Areas marked with a blue diagonal slash are Crouch Areas. Bots are forced to crouch when moving through this area.
Two-Way (Bidirectional) Connections
Most areas are connected to adjacent areas via two-way, or bidirectional connections. This allows bots to freely move between the two areas. Bi-directional connections are shown as light blue lines at the edges of areas.
One-way connections are usually used for "jump-down" links from a high ledge to the ground. This tells the bots that they can jump down, but they can't jump back up. One-way links can also be useful for forcing bots to travel a specific direction, perhaps to set up for a tricky jump. One-way links are dark blue.
Using Mesh Editing Commands
Although all of the mesh editing commands can be typed in the console, in practise it is far easier to bind these commands to keys. For example,
bind del nav_delete binds the delete key to the command nav_delete. After this binding, pressing the delete key will delete the nav area under your cursor (if you are nav editing mode).
Basic Mesh Editing Commands
Currently, there is no "undo" command in the Navigation Mesh editing system. Therefore, it is very important to save your work often via the
To merge two adjacent areas:
- Aim your cursor at the first area and execute
- Aim your cursor at the second area and execute
Note that both areas must be the same size along the edge to be merged.
The resulting area will retain all of the connections of the original two areas, and inherit properties (ie: Place Names, etc) from the marked area.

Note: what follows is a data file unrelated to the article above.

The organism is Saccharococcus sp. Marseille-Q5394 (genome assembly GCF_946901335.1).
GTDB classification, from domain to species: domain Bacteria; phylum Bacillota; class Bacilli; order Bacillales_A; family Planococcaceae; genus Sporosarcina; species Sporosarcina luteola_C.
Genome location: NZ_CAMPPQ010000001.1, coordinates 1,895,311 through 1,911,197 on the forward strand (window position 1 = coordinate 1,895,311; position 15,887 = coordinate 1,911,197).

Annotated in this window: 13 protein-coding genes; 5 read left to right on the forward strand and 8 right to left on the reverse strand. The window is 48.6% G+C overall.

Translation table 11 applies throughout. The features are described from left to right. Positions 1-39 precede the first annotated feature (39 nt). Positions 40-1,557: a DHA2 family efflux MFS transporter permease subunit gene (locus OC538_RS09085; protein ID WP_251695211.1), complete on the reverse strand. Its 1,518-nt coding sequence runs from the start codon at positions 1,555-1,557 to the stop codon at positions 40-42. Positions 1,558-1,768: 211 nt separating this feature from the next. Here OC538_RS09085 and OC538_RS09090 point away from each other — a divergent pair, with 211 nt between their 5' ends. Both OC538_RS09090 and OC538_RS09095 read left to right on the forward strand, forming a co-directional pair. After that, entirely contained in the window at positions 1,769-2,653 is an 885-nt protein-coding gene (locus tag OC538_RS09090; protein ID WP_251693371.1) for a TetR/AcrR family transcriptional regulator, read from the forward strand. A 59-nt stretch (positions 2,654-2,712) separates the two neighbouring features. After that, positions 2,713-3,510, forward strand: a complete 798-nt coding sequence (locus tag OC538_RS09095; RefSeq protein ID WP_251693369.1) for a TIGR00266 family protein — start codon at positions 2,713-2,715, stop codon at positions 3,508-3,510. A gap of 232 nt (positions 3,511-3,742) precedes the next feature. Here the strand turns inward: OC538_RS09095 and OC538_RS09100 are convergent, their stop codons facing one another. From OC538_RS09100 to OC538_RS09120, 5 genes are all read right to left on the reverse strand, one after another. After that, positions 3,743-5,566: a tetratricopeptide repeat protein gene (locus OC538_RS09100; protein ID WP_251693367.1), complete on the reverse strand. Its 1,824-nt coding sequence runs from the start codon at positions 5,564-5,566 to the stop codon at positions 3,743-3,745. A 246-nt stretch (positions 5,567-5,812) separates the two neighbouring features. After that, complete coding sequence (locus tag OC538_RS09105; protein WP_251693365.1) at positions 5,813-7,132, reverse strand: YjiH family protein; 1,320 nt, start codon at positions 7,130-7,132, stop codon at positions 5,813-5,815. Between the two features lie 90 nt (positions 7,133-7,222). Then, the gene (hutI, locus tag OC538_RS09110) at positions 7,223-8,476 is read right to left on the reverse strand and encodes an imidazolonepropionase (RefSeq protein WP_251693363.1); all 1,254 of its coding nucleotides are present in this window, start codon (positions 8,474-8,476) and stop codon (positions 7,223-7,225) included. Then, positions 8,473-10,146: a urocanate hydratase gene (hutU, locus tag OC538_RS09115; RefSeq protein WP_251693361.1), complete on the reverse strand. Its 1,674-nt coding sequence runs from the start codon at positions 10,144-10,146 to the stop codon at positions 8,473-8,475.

Splicing creates a new area between two existing areas. Splicing is a powerful tool, and can be used to easily create sloped areas, as shown in the example below.
To delete an area, aim your cursor at it and execute
Creating a New Area
To manually create a new area:
- Place your cursor at where a corner of the new area should be
- Move your cursor to drag out the area's extent
Adding and Removing Connections Between Areas
The connections between areas define whether an agent can move from one area to another. Usually these connections are bidirectional, meaning agents can move back and forth between two areas at will. However, sometimes the connection is one way, as in the case of high ledges that can be jumped down, but not back up.
To make a one-way connection from area A to area B (meaning you can move from A to B):
- Place your cursor on area A
- Mark area A with
- Aim your cursor at area B
To make a bidirectional connection, repeat the above steps reversing the roles of A and B.
To remove all connections from areas A and B:
- Aim at area A
- Mark area A with
- Aim at area B
Adding Place Names
Place Names can be assigned to areas to label that region of the map. For instance, if there is a prominent house in the map, all of the nav areas in the house can be tagged with the "House" Place Name.
Place Names are used by the CS Bot chatter system to announce where they are, as well as by the radar to show the current location of the player, and is appended to the player's name when they use text chat or radio commands.
To enter and leave "Place Painting Mode", execute
nav_edit is set to "1").
For a list of all available Place Names, execute
Select a Place by typing
nav_use_place (name). Then aim your cursor at an area you want to label with that Place Name and execute
nav_toggle_place_painting. While "place painting" is active, each area you point at will be tagged with the current Place Name. To stop place painting, execute
There are several additional commands that provide tools for picking, flood-filling, replacing, and so on. For a complete reference, see Place Name Commands.
Common Mesh Problems and Solutions
Extraneous Areas on Stairs and Ramps
The automatic generation system tends to build areas that hang off the side of stairs and ramps. These should be removed to force the bots to take the stairs or ramp straight-on.